Why Los Angeles is ‘Banning the Box’ and How It Could Change Hiring Procedures

Employment expert weighs in on the Fair Chance Act

Los Angeles Mayor Eric Garcetti just approved a “Ban the Box” measure, meaning that businesses in L.A. will be partially restricted when it comes to discovering employees’ criminal backgrounds.

Currently, 92 percent of employers require applicants to reveal whether they have a criminal background. However, a new social justice movement is gaining momentum as it is asking employers to “ban the box” and remove questions about past criminal behavior from applications.

“Known as the ‘Ban the Box’ movement or the Fair Chance Act, this civil rights issue is gaining steam,” says Rob Wilson, President of Employco USA, “Target ‘banned the box’ in 2013, and President Obama asked federal agencies to ‘ban the box’ as well. The idea is that stiffer sentencing and drug crimes has greatly increased the number of people with criminal records, and in turn this criminal record makes it difficult for them to find work.”

However, not everyone is pleased with the Fair Chance Act. “In the wake of workplace violence tragedies, the idea of ditching criminal background questions seems circumspect to many people. It is estimated that 1.7 million people are injured each year as a result of workplace violence, and critics fear that banning the box will only make this number higher,” says Wilson.

The employment expert explains that banning the box doesn’t mean that employers have no rights when it comes to establishing a person’s character and mental health. “In most states, you can do a criminal background check on your applicant after a tentative offer has been made,” says Wilson. “But instead of banning people outright, you will have time to interview them and find out who they really are, rather than be dissuaded by a checked box that won’t tell you the whole story.”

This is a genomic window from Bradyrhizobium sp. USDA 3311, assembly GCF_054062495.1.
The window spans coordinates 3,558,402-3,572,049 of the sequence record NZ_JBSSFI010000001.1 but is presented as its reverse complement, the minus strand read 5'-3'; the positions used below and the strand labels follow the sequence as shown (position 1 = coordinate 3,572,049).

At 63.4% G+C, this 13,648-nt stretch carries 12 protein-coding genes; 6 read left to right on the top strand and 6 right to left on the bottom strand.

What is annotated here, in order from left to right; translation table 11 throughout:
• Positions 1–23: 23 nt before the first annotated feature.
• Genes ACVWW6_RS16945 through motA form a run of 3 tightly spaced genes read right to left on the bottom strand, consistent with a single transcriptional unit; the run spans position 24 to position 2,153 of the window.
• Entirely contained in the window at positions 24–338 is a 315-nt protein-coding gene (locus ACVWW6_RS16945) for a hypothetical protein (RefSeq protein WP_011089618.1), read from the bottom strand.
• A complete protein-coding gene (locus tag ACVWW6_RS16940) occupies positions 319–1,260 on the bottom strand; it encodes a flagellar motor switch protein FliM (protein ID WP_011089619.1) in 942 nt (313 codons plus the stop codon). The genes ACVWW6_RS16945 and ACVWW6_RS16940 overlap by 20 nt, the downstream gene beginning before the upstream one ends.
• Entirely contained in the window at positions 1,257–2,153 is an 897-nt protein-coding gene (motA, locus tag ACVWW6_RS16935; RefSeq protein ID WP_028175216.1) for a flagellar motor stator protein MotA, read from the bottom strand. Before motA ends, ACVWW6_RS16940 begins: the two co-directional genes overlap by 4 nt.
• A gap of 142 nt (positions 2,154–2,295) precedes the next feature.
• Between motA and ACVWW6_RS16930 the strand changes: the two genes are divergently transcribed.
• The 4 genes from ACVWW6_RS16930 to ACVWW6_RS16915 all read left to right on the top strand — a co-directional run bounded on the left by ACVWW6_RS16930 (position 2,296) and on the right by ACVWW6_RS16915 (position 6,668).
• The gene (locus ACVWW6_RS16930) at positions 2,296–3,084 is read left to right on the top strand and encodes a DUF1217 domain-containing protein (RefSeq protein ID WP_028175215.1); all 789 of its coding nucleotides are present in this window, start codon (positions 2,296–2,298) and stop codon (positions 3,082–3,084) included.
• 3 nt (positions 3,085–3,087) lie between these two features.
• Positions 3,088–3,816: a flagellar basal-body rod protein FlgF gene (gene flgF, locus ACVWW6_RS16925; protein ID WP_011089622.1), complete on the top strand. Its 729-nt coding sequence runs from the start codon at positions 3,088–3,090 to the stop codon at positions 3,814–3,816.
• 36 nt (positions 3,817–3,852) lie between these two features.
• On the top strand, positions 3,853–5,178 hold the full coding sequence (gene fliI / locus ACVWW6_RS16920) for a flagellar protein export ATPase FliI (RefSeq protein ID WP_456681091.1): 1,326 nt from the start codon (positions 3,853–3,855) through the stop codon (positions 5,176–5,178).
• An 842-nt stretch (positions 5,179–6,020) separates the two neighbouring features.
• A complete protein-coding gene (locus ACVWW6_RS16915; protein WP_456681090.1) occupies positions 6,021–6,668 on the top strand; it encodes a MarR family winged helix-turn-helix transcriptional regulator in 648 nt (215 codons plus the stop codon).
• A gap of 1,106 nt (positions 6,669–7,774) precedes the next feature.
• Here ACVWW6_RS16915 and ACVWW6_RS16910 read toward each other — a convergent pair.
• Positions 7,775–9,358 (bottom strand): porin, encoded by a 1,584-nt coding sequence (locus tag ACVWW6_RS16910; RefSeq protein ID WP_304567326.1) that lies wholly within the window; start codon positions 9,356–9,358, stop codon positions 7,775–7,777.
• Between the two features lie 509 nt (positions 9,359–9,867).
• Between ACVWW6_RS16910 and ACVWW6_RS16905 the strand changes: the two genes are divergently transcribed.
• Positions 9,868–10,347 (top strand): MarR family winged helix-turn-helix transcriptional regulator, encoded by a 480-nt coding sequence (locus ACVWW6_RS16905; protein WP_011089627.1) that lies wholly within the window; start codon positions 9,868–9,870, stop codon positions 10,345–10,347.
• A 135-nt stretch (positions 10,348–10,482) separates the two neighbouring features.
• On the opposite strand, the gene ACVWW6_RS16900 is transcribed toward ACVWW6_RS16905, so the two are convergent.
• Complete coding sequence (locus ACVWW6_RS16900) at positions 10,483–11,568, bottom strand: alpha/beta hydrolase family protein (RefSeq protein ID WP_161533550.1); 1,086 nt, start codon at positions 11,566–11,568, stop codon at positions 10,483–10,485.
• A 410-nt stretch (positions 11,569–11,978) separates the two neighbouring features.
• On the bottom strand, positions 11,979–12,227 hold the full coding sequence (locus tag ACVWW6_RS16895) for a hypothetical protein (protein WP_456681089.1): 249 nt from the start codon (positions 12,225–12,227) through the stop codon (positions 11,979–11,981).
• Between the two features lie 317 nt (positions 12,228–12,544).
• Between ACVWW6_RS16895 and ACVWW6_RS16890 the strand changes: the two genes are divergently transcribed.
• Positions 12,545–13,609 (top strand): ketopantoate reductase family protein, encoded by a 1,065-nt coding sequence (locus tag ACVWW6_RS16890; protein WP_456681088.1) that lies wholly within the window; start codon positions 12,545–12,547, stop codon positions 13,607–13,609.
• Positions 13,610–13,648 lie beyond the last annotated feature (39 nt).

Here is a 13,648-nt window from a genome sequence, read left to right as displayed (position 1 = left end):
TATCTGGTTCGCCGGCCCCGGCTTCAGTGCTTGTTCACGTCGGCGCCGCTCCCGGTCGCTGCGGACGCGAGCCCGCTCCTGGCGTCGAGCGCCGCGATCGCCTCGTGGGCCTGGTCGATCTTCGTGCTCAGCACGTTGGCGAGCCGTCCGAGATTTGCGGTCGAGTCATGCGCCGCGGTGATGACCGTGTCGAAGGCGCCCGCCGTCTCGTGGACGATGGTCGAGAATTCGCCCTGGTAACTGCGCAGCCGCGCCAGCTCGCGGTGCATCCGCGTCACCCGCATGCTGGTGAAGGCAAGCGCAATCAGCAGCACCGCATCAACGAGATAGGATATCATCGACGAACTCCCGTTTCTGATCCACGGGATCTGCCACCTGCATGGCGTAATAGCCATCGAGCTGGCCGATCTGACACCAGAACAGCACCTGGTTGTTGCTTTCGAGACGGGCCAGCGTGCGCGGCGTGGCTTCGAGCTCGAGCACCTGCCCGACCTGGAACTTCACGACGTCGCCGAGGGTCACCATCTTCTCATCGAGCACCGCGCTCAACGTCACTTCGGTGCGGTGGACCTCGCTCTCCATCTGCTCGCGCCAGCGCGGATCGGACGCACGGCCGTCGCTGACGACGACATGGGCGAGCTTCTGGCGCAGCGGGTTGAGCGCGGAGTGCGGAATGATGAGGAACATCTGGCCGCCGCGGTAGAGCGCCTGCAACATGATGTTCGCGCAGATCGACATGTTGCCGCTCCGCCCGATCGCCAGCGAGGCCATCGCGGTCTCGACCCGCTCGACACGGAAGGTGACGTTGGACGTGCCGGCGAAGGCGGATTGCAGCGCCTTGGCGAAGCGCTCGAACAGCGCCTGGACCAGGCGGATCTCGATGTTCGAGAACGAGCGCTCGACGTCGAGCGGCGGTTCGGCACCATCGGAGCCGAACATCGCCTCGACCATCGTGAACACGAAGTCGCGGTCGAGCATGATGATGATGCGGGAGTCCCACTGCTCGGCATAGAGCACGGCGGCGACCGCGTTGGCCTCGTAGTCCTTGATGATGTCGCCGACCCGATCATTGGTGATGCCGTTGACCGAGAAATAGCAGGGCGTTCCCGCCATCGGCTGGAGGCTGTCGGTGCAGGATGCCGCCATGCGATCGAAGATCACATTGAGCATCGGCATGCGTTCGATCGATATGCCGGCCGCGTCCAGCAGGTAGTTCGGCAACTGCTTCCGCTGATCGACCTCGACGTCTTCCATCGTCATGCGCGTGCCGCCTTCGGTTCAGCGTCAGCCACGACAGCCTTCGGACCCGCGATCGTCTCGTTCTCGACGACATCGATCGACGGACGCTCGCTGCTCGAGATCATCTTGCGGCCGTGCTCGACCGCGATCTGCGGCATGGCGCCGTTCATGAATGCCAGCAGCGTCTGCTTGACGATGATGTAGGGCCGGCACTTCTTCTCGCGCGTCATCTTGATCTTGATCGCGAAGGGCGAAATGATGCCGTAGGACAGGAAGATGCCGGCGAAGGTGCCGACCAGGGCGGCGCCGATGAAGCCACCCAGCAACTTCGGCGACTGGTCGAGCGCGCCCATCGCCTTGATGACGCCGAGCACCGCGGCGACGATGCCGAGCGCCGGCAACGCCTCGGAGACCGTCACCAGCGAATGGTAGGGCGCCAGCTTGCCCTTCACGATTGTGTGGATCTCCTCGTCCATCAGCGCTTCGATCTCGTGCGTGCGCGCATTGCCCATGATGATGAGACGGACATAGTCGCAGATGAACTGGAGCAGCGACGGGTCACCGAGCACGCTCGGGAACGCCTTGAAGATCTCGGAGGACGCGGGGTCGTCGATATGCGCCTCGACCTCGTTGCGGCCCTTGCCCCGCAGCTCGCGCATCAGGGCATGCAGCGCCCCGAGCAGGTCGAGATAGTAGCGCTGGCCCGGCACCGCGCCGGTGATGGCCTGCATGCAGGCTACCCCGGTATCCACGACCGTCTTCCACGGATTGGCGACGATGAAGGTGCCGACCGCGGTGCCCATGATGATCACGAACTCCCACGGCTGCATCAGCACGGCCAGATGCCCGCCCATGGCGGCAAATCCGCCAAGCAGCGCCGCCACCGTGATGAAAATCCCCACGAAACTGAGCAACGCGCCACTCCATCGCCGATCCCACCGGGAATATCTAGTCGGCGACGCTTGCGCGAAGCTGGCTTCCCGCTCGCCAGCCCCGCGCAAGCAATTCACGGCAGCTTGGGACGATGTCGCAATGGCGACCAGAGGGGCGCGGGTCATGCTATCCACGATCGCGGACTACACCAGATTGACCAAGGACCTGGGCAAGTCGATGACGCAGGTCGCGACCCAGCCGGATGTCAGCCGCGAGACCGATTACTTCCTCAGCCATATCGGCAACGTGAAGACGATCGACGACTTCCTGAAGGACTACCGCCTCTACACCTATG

However, Wilson believes banning the box could potentially give rise to a host of issues.

“Possible safety concerns are only the beginning. Not only do criminal background laws vary from state to state, but they even vary from city to city. Employers will have much more legwork when it comes to staying on top of changing legislation, and they will also have to grapple with potential litigation and penalties. This is why many employers will likely opt to outsource their hiring to employment firms, as it will be more cost-effective and it will remove the legal headaches.”

For more on this topic, please contact Rob Wilson at rwilson@thewilsoncompanies.com.

The Top Five Questions You Should Ask at Job Interview

Hiring expert explains how you can wow potential employers with your interview queries

Most job interviews end the same way: With the employer asking the interviewee, “So, do you have any questions for me?”

If you are smart, says hiring expert Rob Wilson, President of Employco USA, the answer to that question is always a resounding yes. “People often mistakenly think that having no questions makes them appear like a team-player or an easygoing person. In fact, it makes them look dull and disinterested in the company. Always, always ask questions when given the chance!”

Here are Wilson’s suggestions for the five questions to ask a potential employer during an interview: